Objection 1: It would seem that use can regard also the last end. For Augustine says (De Trin. x, 11): |Whoever enjoys, uses.| But man enjoys the last end. Therefore he uses the last end.
Objection 2: Further, |to use is to apply something to the purpose of the will| (De Trin. x, 11). But the last end, more than anything else, is the object of the will's application. Therefore it can be the object of use.
Objection 3: Further, Hilary says (De Trin. ii) that |Eternity is in the Father, Likeness in the Image,| i.e. in the Son, |Use in the Gift,| i.e. in the Holy Ghost. But the Holy Ghost, since He is God, is the last end. Therefore the last end can be the object of use.
On the contrary, Augustine says (QQ.83, qu.30): |No one rightly uses God, but one enjoys Him.| But God alone is the last end. Therefore we cannot use the last end.
I answer that, Use, as stated above (A), implies the application of one thing to another. Now that which is applied to another is regarded in the light of means to an end; and consequently use always regards the means. For this reason things that are adapted to a certain end are said to be |useful|; in fact their very usefulness is sometimes called use.
It must, however, be observed that the last end may be taken in two ways: first, simply; secondly, in respect of an individual. For since the end, as stated above (Q, A; Q, A), signifies sometimes the thing itself, and sometimes the attainment or possession of that thing (thus the miser's end is either money or the possession of it); it is evident that, simply speaking, the last end is the thing itself; for the possession of money is good only inasmuch as there is some good in money. But in regard to the individual, the obtaining of money is the last end; for the miser would not seek for money, save that he might have it. Therefore, simply and properly speaking, a man enjoys money, because he places his last end therein; but in so far as he seeks to possess it, he is said to use it.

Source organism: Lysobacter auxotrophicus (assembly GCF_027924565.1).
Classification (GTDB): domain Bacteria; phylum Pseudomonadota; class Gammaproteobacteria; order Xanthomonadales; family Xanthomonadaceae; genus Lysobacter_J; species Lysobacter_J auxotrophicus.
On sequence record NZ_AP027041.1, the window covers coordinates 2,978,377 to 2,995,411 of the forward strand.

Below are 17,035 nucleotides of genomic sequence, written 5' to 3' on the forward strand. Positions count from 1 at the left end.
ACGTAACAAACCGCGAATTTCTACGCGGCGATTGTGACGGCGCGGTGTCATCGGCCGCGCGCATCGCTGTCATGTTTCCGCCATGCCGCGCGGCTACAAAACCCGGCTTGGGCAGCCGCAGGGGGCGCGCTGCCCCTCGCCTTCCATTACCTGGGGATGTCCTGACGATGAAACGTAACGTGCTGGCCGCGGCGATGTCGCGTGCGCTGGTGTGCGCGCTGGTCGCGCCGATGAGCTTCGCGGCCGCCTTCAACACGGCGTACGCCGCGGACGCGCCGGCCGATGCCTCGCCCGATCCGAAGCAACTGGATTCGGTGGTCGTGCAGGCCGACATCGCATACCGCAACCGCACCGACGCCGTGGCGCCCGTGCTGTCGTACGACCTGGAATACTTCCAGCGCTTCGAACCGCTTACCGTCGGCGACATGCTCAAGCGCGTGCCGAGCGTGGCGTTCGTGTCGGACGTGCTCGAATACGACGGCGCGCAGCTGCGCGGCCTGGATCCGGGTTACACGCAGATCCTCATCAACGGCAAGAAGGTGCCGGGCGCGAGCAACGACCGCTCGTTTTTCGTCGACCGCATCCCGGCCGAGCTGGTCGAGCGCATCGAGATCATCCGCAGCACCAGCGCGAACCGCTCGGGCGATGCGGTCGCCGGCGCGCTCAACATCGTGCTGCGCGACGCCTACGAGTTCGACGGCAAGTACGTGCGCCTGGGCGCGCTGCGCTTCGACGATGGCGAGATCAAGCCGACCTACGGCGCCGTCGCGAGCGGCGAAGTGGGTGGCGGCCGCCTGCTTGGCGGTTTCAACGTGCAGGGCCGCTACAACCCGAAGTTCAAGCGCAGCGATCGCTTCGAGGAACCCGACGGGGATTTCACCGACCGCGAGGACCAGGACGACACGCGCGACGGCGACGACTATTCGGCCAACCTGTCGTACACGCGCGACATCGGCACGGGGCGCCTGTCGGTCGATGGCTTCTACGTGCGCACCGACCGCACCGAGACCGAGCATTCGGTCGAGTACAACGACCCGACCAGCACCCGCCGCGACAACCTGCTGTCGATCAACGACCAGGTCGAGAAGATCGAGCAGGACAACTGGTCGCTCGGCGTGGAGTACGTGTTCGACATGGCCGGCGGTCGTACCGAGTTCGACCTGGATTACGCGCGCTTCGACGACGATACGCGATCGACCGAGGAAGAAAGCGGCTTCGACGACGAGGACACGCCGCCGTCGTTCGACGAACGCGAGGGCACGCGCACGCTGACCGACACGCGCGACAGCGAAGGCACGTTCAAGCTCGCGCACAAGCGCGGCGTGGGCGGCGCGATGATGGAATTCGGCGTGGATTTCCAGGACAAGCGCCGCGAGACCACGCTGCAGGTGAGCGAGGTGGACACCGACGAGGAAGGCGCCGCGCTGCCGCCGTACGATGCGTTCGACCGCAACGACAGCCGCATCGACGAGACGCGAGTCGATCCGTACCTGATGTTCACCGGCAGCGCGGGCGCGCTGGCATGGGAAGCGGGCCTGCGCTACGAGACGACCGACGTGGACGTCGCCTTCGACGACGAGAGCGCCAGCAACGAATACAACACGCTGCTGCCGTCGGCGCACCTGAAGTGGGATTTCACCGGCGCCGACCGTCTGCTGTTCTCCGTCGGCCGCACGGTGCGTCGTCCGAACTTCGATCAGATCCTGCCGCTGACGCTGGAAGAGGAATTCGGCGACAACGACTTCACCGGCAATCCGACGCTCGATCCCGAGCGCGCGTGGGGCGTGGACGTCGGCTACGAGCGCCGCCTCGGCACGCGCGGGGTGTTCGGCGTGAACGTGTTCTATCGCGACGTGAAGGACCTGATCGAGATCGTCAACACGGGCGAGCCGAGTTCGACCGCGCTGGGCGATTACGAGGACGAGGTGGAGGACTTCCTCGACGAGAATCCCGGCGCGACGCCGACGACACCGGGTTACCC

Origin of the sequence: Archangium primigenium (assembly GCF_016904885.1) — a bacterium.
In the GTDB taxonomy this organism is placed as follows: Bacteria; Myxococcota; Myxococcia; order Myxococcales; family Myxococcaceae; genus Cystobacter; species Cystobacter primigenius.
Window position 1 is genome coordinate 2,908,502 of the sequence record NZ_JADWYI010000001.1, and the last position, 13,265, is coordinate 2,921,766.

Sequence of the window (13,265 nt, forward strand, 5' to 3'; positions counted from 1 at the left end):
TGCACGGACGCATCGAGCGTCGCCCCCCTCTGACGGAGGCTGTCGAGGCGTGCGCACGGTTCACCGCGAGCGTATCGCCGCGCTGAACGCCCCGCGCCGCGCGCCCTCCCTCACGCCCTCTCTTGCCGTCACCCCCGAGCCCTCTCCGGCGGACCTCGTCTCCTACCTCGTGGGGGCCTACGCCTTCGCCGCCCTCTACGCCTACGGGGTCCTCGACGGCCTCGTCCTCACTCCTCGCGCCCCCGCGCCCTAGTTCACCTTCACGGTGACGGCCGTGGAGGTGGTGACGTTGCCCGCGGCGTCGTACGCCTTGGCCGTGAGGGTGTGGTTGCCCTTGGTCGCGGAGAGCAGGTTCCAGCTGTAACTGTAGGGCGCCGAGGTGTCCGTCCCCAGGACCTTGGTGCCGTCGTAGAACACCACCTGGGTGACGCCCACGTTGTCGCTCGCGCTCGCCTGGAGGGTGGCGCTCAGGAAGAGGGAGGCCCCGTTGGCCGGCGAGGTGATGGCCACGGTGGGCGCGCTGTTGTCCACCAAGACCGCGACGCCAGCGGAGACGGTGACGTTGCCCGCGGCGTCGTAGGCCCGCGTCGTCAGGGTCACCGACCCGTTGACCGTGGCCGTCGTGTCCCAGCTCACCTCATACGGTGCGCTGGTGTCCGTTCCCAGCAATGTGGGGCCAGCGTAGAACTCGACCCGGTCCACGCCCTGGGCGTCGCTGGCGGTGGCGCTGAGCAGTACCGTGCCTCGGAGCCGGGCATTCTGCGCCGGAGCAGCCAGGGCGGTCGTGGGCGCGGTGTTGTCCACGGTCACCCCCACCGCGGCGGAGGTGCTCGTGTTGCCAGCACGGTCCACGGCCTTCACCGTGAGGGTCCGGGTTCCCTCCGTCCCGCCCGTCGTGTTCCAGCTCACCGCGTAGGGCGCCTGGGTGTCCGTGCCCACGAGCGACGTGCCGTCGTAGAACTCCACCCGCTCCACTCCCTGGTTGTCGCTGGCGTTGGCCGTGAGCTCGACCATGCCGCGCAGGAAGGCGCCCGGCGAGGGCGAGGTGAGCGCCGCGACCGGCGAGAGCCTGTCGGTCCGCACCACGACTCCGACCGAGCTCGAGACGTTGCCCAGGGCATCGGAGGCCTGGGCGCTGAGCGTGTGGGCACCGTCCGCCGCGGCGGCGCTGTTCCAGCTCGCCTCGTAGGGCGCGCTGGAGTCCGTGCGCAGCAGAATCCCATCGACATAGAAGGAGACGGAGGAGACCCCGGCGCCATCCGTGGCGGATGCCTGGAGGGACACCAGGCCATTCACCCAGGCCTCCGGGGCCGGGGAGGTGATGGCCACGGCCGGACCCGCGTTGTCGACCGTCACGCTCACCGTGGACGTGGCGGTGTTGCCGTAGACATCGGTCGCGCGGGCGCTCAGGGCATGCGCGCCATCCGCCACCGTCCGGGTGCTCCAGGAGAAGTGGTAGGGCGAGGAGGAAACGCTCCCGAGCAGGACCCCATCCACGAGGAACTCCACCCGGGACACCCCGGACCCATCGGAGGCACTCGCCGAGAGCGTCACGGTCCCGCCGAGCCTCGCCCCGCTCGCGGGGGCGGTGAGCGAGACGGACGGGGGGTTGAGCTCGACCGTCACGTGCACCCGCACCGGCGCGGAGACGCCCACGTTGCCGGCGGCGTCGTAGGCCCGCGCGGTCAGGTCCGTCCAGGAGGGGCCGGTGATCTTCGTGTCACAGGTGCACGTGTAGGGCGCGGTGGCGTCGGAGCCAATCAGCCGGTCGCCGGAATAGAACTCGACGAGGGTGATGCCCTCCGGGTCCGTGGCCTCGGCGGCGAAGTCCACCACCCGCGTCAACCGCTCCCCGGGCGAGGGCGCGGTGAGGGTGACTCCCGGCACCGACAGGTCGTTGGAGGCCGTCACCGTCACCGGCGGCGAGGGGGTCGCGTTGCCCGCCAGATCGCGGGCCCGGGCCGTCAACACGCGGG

Reply to Objection 1: Augustine is speaking of use in general, in so far as it implies the relation of an end to the enjoyment which a man seeks in that end.
Reply to Objection 2: The end is applied to the purpose of the will, that the will may find rest in it. Consequently this rest in the end, which is the enjoyment thereof, is in this sense called use of the end. But the means are applied to the will's purpose, not only in being used as means, but as ordained to something else in which the will finds rest.
Reply to Objection 3: The words of Hilary refer to use as applicable to rest in the last end; just as, speaking in a general sense, one may be said to use the end for the purpose of attaining it, as stated above. Hence Augustine says (De Trin. vi, 10) that |this love, delight, felicity, or happiness, is called use by him.|